Welcoming the ambitious theater production “Ramayana” formally opening in Seattle (USA) on October 18, Hindus hope that this stage version would stay true to the story and the spirit of their ancient Sanskrit sacred scripture.
Distinguished Hindu statesman Rajan Zed, in a statement in Nevada (USA) today, said that Ramayana was a highly revered scripture of Hinduism. Hindus welcomed attempt of renowned theater group like ACT (A Contemporary Theatre) and others to showcase Ramayana on stage; thus creating awareness about Hindu scriptures, philosophy and concepts; but urge that the final product should be the true depiction of it and not a fantasized or a re-imagined version.
Zed, who is President of Universal Society of Hinduism, noted that Hindus wholeheartedly welcomed theater and film companies to immerse in Hinduism, but taking it seriously and respectfully, as refashioning of Hinduism concepts and symbols for mercantile greed was likely to hurt the sentiments of devotees. Insensitive handling of faith traditions sometimes resulted in pillaging serious spiritual doctrines and revered symbols.
With seasoned and skillful professionals at the helm, we did not expect any problem, Zed said and added that they were just urging for more sensitivity towards faith traditions and careful handling of Hindu concepts and terminology. Zed, however, expressed concern at the mentioning of “re-imagined environments” in the ACT announcement of the play. If ACT or their associates needed any expertise on Hinduism related issues, he or other Hindu scholars would gladly provide the resources, Zed stated.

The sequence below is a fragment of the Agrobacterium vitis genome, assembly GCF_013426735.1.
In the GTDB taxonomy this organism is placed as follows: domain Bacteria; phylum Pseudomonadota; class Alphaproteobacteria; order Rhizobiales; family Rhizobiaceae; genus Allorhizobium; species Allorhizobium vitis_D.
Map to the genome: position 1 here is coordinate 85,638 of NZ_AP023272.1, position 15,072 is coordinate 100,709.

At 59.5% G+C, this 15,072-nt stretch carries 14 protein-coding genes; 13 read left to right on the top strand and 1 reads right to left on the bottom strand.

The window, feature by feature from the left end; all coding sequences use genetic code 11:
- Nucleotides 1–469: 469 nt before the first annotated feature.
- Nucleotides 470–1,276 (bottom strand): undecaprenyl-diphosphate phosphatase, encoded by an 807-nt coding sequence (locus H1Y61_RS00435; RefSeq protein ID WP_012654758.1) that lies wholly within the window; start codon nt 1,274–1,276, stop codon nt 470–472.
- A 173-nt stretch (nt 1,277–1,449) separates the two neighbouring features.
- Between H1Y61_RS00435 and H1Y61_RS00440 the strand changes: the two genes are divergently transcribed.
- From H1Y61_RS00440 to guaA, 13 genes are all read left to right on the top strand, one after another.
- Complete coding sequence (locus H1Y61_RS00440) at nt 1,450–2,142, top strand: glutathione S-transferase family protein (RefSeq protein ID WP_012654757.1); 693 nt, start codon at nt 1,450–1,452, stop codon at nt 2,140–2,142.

Ramayana, an ancient Sanskrit scripture that consists of 24,000 stanzas, explores various themes, including human existence, concept of dharma, etc. Hinduism, oldest and third largest religion of the world, has about one billion adherents and moksha (liberation) is its ultimate goal.
According to reports, opening night of the world premiere of three-hour long multi-discipline “Ramayana” will be held on October 18, and it will continue till November 11. Described by ACT as “eye-popping roller coaster”, its production budget was about $500,000, it took two years in scripting and includes a large ensemble. Rama is played by Rafael Untalan, Sita by Khanh Doan, Ravana by John Farrage, Lakshmana by Tim Gouran and Hanuman by Brandon O'Neill in this play directed by Sheila Daniels and Kurt Beattie and adapted-created by Yussef El Guindi and Stephanie Timm. Tickets cost up to $37.50.
Located in downtown Seattle and dating back to 1965, ACT defines itself as: “A Theatre of New Ideas…A cultural engine that makes plays, dance, music, and film”; and believes in the “theatre of the moment”. Kurt Beattie, Gian-Carlo Scandiuzzi and Brian Turner are its Artistic Director, Executive Director and Board Chairman respectively.